Here are five important points for law firms and businesses to consider when preparing to take advantage of cloud computing.
Electronic discovery is about fact finding, accuracy, truth . . . and money. Corporate clients pay millions of dollars, in some cases, for the time and expertise of their lawyers and technologists. These costs are rising, the direct result of rising quantities of discoverable electronically stored information (ESI).
Predictive coding (also known as technology assisted review) heavily leverages statistics to reduce the time needed to examine large document sets that in the past may have taken a group of attorney reviewers weeks or months to review at great cost. What are the benefits and risks involved with this tool?
Corporations are continuously challenged by increasingly complex eDiscovery demands and disjointed processes to meet them. The sheer volume of email generated and stored today can be cumbersome for IT and legal counsel to deal with, and metadata further complicates the process since it is also discoverable and potentially relevant.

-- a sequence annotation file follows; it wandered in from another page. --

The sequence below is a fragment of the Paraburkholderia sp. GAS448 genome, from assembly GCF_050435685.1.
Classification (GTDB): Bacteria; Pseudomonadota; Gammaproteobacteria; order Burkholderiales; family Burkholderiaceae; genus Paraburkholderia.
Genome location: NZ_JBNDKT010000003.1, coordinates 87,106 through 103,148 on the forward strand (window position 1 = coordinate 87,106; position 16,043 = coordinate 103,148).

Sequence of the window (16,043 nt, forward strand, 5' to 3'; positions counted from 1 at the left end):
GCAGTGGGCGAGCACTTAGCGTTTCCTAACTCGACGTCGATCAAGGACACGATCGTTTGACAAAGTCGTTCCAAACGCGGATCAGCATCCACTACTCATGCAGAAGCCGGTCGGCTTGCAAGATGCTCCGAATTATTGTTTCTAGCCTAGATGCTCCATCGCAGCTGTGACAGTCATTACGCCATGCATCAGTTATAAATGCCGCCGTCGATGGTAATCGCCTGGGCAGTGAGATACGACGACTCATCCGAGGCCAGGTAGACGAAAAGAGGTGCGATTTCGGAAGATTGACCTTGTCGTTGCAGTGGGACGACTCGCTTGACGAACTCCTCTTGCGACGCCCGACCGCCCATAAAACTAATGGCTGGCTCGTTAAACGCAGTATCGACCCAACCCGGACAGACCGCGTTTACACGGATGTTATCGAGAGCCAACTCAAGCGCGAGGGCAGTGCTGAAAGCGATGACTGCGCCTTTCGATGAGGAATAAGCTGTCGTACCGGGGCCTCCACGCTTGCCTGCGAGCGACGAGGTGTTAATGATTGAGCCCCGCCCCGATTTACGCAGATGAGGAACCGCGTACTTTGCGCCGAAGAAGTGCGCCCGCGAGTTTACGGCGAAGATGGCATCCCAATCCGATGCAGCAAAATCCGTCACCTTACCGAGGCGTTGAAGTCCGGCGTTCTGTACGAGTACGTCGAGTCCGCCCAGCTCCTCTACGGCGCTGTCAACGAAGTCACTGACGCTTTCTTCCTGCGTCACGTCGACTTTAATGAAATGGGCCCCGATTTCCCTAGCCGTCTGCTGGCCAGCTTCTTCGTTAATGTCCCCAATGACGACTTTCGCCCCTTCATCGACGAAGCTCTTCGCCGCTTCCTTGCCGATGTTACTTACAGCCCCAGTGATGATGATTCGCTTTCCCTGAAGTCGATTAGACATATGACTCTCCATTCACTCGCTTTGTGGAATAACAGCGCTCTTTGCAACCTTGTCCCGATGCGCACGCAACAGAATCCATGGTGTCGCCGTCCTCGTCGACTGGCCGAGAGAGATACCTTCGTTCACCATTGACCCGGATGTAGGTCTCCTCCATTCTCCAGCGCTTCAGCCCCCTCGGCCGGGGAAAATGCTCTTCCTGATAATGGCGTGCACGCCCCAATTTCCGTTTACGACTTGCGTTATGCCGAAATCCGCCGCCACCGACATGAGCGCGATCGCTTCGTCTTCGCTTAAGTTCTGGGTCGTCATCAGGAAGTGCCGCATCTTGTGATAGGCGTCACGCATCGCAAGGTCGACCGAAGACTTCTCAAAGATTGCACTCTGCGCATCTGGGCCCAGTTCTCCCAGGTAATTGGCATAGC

Welcome to computer-assisted document coding and review, sometimes better known by the legal industry as predictive coding. Thanks in part to three cases that have recently emerged on predictive coding, this relatively novel technique is now garnering recognition, and in one seminal case, judicial approval.
The top 10 mistakes in producing data for discovery -- and how to fix them.
Is predictive coding poised to take the e-discovery world by storm, as the courtroom catches up to technology? Following its first major judicial approval, predictive coding has been garnering major attention as a potential e-discovery game-changer.
Industry-leading consultancy staged to assist corporate America with security risk management
Paper and webinar address the challenges of differing priorities and levels of understanding between the departments.